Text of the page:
On Thursday I saw Kubo and the Two Strings. I saw The Magnificent Seven yesterday (Friday). They are very different films, obviously. Seven is live-action and a remake of a remake. Kubo is stop-time animation and utterly original. I liked them both, though the Tomatometer (@ Rotten Tomatoes, natch) puts Kuba at 97% and Seven at 64%, which is fair.
The Magnificient Seven looks good; Denzel is fine in the lead. It’s your standard action flick, with guts, grit, special effects bursting all over the damn place and gorgeous wide shots of the West. But it’s no Mad Max: Fury Road. And it’s probably not as good as the Yule Brenner The Magnificient Seven (1960), its immediate model, or the 1954 Seven Samurai by Akira Kurosawa. I’ve seen both, but that was so long ago that I can’t claim to make a live comparison with the current film.
I was particularly paying attention to the music. Like, many I’m sure, I was wondering if there would be anything on the sound track as catchy as the soaring Elmer Bernstein theme that we all know so well, with that driving rhythmic riff behind a theme that doesn’t soar so much as it sweeps the horizon. There isn’t, but there is a theme that is obviously modeled after Bernstein’s–and they surely know that we recognize that–and, interestingly, Bernstein’s rhythm riff actually appears in this film, several times. And then, at the very end, as the roll the credits, we get Bernstein’s theme. Clever.
Kubo and the Two Strings is the best-looking film I’ve seen since, well, Mad Max: Fury Road. Yes, better looking that Pixar, which looks plastic and fruity by comparison. LAIKA has combined stop-motion animation with now-tradition 3D CGI to achieve a look that is haunting, glowing, and restful (if not serene) as the occasion requires.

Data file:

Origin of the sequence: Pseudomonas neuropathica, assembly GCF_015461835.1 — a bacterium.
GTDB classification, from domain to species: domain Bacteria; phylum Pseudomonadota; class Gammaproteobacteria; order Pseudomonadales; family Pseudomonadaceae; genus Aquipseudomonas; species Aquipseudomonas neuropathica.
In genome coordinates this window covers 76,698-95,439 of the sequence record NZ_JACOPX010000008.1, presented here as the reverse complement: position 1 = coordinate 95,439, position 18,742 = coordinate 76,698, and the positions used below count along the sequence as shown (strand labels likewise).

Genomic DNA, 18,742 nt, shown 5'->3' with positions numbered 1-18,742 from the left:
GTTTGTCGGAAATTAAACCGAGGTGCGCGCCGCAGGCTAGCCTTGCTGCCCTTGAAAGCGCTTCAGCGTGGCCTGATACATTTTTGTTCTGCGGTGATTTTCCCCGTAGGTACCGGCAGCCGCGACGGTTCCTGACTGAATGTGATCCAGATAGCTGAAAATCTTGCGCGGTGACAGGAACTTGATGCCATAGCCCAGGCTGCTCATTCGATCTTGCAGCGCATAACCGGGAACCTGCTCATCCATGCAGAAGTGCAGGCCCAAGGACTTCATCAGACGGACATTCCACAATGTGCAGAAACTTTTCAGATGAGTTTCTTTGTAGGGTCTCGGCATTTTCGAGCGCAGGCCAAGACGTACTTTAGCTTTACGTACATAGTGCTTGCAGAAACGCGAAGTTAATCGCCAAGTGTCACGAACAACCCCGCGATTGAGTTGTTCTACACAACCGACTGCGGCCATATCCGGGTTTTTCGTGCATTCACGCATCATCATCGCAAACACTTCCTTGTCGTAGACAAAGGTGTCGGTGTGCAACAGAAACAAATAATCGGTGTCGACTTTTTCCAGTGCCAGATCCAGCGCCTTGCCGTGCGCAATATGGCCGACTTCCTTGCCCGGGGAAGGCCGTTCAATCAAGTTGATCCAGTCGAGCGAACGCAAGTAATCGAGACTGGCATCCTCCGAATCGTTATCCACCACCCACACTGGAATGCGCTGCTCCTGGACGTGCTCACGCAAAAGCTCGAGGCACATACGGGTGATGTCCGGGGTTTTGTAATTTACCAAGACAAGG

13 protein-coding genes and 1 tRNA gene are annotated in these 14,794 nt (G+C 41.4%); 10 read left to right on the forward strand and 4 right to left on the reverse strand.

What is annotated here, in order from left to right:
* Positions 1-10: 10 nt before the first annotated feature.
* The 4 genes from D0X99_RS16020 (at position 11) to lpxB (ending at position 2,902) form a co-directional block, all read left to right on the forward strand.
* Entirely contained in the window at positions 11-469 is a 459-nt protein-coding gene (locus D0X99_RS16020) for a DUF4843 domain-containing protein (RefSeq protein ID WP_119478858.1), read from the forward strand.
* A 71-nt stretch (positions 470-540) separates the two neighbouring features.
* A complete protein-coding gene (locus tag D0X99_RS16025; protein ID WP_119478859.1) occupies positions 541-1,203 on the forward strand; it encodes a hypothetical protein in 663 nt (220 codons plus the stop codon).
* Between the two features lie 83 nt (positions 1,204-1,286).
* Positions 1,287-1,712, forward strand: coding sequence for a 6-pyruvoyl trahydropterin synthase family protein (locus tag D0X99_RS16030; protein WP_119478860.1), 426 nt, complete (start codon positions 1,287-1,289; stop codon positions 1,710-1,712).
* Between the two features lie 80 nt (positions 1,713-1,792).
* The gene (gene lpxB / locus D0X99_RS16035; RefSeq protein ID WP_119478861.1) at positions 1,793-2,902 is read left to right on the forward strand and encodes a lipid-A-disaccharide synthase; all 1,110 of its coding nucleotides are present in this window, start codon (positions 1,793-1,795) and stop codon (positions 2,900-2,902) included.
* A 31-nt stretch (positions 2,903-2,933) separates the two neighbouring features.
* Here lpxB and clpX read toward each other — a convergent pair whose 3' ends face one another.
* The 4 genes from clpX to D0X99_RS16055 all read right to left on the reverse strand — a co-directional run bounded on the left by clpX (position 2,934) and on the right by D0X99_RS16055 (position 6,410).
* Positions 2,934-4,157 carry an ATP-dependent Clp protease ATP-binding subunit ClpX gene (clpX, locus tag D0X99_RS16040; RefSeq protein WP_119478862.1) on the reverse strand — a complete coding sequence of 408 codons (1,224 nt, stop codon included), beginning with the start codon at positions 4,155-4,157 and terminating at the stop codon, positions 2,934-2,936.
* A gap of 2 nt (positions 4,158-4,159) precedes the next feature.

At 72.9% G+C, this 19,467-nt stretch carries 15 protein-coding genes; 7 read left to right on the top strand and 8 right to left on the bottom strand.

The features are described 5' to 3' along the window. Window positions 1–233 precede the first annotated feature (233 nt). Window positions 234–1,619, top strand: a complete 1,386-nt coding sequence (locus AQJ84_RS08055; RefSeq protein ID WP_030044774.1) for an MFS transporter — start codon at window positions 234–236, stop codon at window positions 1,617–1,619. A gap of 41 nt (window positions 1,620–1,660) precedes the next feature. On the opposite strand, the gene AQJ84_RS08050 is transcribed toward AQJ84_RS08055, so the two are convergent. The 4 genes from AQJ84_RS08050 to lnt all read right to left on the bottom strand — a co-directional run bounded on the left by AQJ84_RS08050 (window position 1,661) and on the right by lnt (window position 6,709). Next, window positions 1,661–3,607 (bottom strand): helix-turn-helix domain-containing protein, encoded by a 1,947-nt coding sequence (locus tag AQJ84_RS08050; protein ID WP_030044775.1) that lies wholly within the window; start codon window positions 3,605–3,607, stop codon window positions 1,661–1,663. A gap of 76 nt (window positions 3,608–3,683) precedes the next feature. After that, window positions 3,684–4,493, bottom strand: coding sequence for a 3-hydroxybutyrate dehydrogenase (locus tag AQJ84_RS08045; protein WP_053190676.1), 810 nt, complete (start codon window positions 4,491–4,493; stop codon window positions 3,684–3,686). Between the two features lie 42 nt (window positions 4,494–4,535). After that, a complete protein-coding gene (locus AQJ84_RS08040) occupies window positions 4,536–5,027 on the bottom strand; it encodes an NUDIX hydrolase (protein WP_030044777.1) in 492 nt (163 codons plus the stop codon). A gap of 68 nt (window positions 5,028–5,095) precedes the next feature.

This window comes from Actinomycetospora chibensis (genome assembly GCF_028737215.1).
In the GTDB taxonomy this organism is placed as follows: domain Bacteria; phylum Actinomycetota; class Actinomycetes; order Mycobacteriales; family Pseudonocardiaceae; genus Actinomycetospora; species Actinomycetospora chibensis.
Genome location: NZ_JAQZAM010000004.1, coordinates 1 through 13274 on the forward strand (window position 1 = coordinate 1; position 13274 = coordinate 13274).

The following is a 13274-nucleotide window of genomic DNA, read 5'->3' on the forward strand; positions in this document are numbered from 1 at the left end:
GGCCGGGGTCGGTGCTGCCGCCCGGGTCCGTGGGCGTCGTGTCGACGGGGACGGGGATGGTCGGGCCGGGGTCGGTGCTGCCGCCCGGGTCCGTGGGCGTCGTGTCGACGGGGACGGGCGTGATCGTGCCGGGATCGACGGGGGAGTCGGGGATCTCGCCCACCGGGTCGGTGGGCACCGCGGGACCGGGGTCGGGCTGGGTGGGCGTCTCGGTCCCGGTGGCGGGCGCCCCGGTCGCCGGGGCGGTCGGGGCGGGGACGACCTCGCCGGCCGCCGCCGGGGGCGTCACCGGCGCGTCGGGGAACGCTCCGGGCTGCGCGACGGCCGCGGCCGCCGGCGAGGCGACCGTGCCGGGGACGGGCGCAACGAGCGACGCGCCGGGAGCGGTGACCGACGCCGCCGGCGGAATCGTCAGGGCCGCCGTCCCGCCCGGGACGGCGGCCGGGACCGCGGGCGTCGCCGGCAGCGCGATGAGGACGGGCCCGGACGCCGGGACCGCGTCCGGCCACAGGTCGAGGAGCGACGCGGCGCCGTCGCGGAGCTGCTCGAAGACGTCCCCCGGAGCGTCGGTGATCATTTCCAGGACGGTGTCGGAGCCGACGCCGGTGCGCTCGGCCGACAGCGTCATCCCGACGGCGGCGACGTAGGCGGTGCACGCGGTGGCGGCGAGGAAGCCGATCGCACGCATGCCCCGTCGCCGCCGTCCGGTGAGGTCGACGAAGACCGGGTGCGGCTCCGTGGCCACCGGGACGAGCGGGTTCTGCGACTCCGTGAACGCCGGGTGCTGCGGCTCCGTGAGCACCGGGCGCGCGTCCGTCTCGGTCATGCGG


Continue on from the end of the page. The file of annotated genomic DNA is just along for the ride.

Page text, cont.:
The story is an adventure quest. Young Kubo lives with his (declining) mother in a cliff-top cave near a village. During the day he goes to the village square where he tells stories while strumming his shamisen as paper forms itself into origami figures that act out a story. Well, perhaps it’s THE story, one he tells over and over. It’s the story of his father, who died so long ago that Kubo has little memory of him.
And then, one day, he stays in town after dark–something his mother told him never to do. And so his quest begins. He is under attack and the only way he can save himself is by finding the armor he tells about in his story. The story is perhaps a bit complex, and the metaphysical shape of this world is a bit obscure (the evil is there, but its clear why), but in the end it’s a riff out of the old ouroboros, a snake swallowing its tail.
Here’s how they did it: